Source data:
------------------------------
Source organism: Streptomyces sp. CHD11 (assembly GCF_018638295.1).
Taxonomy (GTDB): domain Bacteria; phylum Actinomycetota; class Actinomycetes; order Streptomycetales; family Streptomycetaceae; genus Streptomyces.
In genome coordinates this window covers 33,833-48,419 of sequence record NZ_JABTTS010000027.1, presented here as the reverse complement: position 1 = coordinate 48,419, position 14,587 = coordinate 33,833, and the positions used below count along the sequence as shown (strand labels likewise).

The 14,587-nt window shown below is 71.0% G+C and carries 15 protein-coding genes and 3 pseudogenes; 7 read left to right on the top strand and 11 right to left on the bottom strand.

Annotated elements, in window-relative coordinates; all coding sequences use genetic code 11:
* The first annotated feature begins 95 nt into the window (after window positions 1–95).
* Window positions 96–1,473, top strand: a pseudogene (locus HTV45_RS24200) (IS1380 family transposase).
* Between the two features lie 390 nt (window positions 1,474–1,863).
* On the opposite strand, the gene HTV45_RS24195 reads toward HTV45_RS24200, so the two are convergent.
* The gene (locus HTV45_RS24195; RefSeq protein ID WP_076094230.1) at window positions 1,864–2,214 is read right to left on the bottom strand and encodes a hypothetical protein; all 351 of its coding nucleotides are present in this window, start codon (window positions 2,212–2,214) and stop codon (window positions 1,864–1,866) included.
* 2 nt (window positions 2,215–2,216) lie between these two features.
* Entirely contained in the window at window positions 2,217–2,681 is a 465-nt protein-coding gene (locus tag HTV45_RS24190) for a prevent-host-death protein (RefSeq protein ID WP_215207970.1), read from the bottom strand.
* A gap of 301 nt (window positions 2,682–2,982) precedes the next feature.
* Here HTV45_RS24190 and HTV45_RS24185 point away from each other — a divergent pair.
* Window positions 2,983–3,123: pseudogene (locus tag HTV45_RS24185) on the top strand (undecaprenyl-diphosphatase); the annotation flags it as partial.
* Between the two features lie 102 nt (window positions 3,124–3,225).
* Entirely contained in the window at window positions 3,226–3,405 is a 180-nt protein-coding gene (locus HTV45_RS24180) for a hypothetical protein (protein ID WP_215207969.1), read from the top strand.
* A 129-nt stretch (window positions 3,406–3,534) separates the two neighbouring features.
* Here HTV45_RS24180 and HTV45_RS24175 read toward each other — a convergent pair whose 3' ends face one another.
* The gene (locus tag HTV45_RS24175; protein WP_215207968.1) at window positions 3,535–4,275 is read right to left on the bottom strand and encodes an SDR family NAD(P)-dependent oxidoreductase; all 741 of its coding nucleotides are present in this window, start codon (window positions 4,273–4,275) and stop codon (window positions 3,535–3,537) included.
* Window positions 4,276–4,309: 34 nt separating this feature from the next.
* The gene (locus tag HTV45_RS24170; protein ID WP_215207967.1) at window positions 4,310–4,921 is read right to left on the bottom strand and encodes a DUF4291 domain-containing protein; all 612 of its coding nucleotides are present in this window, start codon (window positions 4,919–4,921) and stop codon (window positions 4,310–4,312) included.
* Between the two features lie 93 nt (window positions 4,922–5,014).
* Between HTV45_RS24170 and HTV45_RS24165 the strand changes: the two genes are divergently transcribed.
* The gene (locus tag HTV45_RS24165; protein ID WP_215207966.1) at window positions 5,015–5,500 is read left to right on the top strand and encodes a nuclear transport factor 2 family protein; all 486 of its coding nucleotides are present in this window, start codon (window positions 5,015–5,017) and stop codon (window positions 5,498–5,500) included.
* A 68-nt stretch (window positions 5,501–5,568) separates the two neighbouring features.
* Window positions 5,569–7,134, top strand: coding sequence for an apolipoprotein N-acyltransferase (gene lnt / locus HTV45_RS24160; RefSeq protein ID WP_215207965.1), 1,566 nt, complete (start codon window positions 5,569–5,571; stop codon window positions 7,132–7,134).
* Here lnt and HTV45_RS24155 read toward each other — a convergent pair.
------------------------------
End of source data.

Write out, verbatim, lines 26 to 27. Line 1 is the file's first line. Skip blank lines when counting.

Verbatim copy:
* A 68-nt stretch (window positions 5,501–5,568) separates the two neighbouring features.
* Window positions 5,569–7,134, top strand: coding sequence for an apolipoprotein N-acyltransferase (gene lnt / locus HTV45_RS24160; RefSeq protein ID WP_215207965.1), 1,566 nt, complete (start codon window positions 5,569–5,571; stop codon window positions 7,132–7,134).